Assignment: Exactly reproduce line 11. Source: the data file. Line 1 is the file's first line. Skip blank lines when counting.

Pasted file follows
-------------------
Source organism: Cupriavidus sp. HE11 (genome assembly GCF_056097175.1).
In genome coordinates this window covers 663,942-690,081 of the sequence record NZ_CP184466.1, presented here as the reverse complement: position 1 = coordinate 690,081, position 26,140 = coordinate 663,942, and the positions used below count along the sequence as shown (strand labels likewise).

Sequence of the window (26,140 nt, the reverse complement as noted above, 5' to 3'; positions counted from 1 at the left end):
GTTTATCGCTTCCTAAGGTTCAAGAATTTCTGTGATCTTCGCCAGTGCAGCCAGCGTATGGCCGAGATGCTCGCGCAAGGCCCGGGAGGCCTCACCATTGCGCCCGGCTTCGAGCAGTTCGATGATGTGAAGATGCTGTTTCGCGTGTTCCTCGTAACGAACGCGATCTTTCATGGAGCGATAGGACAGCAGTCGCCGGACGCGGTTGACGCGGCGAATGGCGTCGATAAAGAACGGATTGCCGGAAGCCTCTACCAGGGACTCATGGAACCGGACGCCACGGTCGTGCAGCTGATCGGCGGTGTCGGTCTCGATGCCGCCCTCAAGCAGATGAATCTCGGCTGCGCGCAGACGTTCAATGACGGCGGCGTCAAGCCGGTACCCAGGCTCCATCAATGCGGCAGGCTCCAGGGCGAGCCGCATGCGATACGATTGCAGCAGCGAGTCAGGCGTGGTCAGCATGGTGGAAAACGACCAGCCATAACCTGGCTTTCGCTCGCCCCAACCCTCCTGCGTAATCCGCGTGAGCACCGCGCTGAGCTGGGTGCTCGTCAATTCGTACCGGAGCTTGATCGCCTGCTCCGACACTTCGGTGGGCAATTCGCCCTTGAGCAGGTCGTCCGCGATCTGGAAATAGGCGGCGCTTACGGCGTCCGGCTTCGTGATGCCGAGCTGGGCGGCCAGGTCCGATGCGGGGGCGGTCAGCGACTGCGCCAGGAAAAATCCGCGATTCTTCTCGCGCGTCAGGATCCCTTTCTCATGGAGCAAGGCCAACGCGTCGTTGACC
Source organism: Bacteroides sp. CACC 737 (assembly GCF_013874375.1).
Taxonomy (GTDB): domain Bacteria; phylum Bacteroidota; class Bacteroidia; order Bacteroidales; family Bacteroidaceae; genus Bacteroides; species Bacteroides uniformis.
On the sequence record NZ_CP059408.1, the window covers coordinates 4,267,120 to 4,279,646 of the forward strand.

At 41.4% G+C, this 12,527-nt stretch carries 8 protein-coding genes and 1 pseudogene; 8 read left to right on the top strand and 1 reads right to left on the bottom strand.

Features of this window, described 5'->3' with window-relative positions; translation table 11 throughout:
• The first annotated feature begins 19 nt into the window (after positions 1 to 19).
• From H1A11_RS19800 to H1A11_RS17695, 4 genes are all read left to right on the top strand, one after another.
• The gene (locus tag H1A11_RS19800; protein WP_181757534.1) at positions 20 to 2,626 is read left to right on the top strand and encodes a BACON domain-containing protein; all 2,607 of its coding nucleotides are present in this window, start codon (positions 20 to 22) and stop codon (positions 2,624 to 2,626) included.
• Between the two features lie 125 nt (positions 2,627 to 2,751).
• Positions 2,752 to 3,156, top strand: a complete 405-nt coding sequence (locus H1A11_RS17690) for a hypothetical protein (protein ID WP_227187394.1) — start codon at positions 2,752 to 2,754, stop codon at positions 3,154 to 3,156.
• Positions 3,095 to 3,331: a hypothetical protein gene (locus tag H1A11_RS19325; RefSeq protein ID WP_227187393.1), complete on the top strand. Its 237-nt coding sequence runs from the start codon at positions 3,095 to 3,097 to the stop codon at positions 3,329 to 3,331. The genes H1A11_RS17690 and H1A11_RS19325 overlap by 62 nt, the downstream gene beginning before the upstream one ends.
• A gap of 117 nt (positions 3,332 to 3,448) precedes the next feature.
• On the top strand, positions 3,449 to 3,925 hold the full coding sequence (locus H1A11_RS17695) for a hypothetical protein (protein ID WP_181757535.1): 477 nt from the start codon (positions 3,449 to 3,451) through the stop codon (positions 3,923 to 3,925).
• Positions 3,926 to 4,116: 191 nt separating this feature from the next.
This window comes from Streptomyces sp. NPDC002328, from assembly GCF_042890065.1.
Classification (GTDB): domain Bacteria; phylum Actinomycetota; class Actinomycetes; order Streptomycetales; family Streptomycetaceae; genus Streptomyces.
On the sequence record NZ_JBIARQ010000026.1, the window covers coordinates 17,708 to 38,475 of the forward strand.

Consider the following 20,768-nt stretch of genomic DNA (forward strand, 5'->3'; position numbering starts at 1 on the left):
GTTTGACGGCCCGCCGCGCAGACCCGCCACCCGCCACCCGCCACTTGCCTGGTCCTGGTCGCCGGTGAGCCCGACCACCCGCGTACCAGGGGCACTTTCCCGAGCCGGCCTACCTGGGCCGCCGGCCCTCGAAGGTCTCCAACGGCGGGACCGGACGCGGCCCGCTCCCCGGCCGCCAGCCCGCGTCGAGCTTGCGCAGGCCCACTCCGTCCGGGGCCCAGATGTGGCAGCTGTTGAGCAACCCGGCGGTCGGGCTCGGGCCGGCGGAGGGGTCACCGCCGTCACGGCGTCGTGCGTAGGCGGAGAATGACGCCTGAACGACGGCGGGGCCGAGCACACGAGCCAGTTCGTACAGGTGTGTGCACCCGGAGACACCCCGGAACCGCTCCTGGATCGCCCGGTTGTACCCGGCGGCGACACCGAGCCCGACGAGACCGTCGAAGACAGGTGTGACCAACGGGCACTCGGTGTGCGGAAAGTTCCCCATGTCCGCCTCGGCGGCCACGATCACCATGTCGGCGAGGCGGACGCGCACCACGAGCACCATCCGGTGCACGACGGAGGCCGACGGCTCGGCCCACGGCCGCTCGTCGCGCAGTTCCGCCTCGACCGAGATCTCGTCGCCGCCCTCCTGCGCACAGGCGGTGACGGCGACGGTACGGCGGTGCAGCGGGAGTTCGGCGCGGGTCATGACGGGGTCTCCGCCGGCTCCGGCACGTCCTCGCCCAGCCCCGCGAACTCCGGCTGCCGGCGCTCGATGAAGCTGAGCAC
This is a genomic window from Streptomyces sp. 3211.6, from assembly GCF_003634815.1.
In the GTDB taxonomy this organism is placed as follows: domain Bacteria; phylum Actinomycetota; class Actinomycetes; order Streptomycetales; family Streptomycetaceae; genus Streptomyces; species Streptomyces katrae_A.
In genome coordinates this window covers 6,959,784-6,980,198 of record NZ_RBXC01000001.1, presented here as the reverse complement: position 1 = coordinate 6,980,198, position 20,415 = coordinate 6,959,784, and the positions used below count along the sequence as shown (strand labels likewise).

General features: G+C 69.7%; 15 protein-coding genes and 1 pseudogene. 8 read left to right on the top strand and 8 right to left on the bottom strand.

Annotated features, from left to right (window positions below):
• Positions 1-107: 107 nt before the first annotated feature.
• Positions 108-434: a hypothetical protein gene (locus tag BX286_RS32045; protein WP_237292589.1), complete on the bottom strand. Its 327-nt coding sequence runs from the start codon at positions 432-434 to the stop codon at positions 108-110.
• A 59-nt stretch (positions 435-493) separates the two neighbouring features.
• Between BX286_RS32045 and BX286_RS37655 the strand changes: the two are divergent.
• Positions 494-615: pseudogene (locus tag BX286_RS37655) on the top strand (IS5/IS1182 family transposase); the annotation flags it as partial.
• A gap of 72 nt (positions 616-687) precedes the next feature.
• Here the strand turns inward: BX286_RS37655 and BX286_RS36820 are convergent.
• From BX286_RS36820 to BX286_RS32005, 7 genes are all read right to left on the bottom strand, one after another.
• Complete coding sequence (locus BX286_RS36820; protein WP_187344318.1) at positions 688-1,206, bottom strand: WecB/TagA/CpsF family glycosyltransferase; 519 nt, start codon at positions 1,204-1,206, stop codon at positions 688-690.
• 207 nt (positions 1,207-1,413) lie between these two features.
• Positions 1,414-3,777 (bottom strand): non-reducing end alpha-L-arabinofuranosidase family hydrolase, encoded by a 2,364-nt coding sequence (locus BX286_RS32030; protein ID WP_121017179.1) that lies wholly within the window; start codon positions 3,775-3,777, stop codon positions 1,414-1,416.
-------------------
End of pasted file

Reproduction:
• From H1A11_RS19800 to H1A11_RS17695, 4 genes are all read left to right on the top strand, one after another.